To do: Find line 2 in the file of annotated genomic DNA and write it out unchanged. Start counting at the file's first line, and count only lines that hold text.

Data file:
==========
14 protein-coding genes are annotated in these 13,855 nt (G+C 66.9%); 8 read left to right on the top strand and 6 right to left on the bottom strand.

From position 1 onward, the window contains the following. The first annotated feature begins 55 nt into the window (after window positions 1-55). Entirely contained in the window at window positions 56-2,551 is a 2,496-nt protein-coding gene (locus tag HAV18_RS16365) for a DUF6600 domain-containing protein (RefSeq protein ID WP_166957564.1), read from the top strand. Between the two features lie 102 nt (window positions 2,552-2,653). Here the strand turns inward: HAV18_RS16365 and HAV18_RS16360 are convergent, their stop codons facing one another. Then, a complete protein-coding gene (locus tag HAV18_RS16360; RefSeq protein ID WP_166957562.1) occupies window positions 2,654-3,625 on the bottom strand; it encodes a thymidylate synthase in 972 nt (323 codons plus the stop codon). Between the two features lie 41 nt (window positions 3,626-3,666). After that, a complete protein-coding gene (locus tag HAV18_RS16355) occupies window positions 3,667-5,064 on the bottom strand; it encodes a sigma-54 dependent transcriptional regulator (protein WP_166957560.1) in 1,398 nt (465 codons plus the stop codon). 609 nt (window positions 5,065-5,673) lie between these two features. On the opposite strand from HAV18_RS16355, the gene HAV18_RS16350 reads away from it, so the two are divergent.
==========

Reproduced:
From position 1 onward, the window contains the following. The first annotated feature begins 55 nt into the window (after window positions 1-55). Entirely contained in the window at window positions 56-2,551 is a 2,496-nt protein-coding gene (locus tag HAV18_RS16365) for a DUF6600 domain-containing protein (RefSeq protein ID WP_166957564.1), read from the top strand. Between the two features lie 102 nt (window positions 2,552-2,653). Here the strand turns inward: HAV18_RS16365 and HAV18_RS16360 are convergent, their stop codons facing one another. Then, a complete protein-coding gene (locus tag HAV18_RS16360; RefSeq protein ID WP_166957562.1) occupies window positions 2,654-3,625 on the bottom strand; it encodes a thymidylate synthase in 972 nt (323 codons plus the stop codon). Between the two features lie 41 nt (window positions 3,626-3,666). After that, a complete protein-coding gene (locus tag HAV18_RS16355) occupies window positions 3,667-5,064 on the bottom strand; it encodes a sigma-54 dependent transcriptional regulator (protein WP_166957560.1) in 1,398 nt (465 codons plus the stop codon). 609 nt (window positions 5,065-5,673) lie between these two features. On the opposite strand from HAV18_RS16355, the gene HAV18_RS16350 reads away from it, so the two are divergent.